- How much of this position’s day is spent doing this activity?
- How much risk is our company willing to accept?
Start by analyzing the job’s physical requirements. Then, you can talk with supervisors and employees who currently hold the position to learn about frequent physically demanding activities or hazards native to the occupation.
This step offers an excellent opportunity to review your published job descriptions. Have you accurately represented the physical strenuousness of the role? If not, you can update your postings and descriptions. You may even want to list examples of the physical demands of the job in your advertisements.
From there, create a comprehensive job demands analysis. Finally, you will use this analysis to determine what the post-offer physical exam should entail.
Next, reach out to your workers’ compensation provider to see if they offer a post-offer physical exam as a service. If so, they should create a list of essential function tests and validate those with you. Remember, you’re not getting an annual wellness check on this prospective team member. You just want to know if they have the physical capacity to do the job the right way and without getting hurt.
Finally, you need to create a pre-employment physical demands testing process. Your healthcare provider should be able to walk with you through this.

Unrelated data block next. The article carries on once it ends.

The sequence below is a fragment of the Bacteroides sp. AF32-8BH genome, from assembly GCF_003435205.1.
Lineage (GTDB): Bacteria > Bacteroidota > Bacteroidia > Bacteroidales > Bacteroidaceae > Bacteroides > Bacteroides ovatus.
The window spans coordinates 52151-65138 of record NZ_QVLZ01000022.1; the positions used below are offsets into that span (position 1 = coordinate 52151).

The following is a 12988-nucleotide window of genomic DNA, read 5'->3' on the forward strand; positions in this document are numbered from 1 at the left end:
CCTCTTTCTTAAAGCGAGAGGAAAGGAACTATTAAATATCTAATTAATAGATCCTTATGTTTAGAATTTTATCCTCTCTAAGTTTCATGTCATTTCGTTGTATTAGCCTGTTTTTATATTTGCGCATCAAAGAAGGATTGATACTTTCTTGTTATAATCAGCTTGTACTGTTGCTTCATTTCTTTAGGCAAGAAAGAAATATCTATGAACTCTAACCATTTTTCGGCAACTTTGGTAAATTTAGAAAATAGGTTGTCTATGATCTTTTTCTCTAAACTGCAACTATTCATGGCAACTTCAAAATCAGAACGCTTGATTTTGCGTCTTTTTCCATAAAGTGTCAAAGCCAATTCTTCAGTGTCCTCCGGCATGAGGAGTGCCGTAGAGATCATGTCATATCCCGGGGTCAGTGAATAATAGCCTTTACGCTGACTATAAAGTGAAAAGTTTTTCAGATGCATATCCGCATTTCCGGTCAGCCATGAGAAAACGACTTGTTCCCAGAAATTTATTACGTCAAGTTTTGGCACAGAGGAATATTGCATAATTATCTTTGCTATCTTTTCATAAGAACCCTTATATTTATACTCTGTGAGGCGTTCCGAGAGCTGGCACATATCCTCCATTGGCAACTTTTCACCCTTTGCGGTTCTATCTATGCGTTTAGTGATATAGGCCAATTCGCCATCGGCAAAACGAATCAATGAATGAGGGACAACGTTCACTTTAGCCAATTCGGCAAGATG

Yes! Under both the Americans with Disabilities Act and the U.S. Equal Employment Opportunity Commission’s regulations, you can conduct a post-offer physical. Just like you can conduct a drug test after making an offer of employment, you can also conduct a medical test to make sure the candidate you want to hire can safely perform the physical demands of their job.
Provided you use the same job analysis metric for your medical tests that you used for your job description, you can transfer an employee between job sites or even between states without conducting another exam. This is especially valuable to large employers operating multiple locations across state lines.
If an employee is transferring positions, a new pre-employment physical could be necessary. In general, team members moving to a more physically demanding job should see a provider. Those transferring to a less strenuous role probably will not need reassessment.